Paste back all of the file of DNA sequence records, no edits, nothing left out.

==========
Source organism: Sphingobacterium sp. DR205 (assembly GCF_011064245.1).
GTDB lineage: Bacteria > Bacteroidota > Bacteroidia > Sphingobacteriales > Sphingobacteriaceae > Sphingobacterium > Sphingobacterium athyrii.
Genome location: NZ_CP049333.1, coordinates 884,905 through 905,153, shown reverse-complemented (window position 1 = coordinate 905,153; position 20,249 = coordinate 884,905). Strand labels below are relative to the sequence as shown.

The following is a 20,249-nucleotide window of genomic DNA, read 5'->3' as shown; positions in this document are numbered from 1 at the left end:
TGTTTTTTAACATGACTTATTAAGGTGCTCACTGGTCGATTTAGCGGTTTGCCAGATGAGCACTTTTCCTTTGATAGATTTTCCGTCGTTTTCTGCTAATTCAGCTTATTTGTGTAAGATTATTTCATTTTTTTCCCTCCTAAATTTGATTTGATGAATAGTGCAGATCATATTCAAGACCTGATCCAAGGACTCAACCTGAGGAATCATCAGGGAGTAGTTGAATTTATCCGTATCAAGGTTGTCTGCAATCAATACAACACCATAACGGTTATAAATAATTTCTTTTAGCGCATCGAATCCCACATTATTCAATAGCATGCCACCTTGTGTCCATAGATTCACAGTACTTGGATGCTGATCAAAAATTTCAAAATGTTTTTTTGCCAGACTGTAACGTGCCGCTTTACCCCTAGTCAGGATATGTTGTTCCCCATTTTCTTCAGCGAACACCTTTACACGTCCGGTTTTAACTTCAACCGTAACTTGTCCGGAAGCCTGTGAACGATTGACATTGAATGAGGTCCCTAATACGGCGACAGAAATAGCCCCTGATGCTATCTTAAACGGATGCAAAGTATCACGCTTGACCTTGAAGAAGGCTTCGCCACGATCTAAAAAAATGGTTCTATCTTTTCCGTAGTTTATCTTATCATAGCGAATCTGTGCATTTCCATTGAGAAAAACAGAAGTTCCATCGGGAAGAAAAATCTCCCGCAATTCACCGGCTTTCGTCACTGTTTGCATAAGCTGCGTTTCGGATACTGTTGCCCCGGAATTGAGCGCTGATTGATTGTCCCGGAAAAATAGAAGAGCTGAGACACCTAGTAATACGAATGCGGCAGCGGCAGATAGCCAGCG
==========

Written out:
Source organism: Sphingobacterium sp. DR205 (assembly GCF_011064245.1).
GTDB lineage: Bacteria > Bacteroidota > Bacteroidia > Sphingobacteriales > Sphingobacteriaceae > Sphingobacterium > Sphingobacterium athyrii.
Genome location: NZ_CP049333.1, coordinates 884,905 through 905,153, shown reverse-complemented (window position 1 = coordinate 905,153; position 20,249 = coordinate 884,905). Strand labels below are relative to the sequence as shown.

The following is a 20,249-nucleotide window of genomic DNA, read 5'->3' as shown; positions in this document are numbered from 1 at the left end:
TGTTTTTTAACATGACTTATTAAGGTGCTCACTGGTCGATTTAGCGGTTTGCCAGATGAGCACTTTTCCTTTGATAGATTTTCCGTCGTTTTCTGCTAATTCAGCTTATTTGTGTAAGATTATTTCATTTTTTTCCCTCCTAAATTTGATTTGATGAATAGTGCAGATCATATTCAAGACCTGATCCAAGGACTCAACCTGAGGAATCATCAGGGAGTAGTTGAATTTATCCGTATCAAGGTTGTCTGCAATCAATACAACACCATAACGGTTATAAATAATTTCTTTTAGCGCATCGAATCCCACATTATTCAATAGCATGCCACCTTGTGTCCATAGATTCACAGTACTTGGATGCTGATCAAAAATTTCAAAATGTTTTTTTGCCAGACTGTAACGTGCCGCTTTACCCCTAGTCAGGATATGTTGTTCCCCATTTTCTTCAGCGAACACCTTTACACGTCCGGTTTTAACTTCAACCGTAACTTGTCCGGAAGCCTGTGAACGATTGACATTGAATGAGGTCCCTAATACGGCGACAGAAATAGCCCCTGATGCTATCTTAAACGGATGCAAAGTATCACGCTTGACCTTGAAGAAGGCTTCGCCACGATCTAAAAAAATGGTTCTATCTTTTCCGTAGTTTATCTTATCATAGCGAATCTGTGCATTTCCATTGAGAAAAACAGAAGTTCCATCGGGAAGAAAAATCTCCCGCAATTCACCGGCTTTCGTCACTGTTTGCATAAGCTGCGTTTCGGATACTGTTGCCCCGGAATTGAGCGCTGATTGATTGTCCCGGAAAAATAGAAGAGCTGAGACACCTAGTAATACGAATGCGGCAGCGGCAGATAGCCAGCG